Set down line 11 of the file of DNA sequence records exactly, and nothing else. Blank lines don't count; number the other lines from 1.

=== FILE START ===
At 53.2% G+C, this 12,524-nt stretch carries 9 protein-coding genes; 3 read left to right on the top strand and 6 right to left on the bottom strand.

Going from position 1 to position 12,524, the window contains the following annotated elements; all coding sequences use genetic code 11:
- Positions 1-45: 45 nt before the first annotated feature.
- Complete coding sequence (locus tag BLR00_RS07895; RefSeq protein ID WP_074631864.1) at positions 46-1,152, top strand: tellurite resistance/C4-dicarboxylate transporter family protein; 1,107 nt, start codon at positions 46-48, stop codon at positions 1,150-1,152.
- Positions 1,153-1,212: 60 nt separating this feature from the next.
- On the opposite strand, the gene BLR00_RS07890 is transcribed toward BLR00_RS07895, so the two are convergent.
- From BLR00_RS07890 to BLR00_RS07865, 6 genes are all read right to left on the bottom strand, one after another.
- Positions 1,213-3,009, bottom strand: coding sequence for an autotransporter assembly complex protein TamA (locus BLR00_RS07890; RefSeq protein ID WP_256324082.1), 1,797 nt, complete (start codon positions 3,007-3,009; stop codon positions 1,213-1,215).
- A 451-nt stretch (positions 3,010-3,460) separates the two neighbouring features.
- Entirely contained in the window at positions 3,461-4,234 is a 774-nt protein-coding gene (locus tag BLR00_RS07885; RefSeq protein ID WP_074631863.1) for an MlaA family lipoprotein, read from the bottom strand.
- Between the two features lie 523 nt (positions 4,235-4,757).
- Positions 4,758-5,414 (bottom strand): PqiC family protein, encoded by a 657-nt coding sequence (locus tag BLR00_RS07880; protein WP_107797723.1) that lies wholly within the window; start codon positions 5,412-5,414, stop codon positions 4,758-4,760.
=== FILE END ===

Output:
- Between the two features lie 523 nt (positions 4,235-4,757).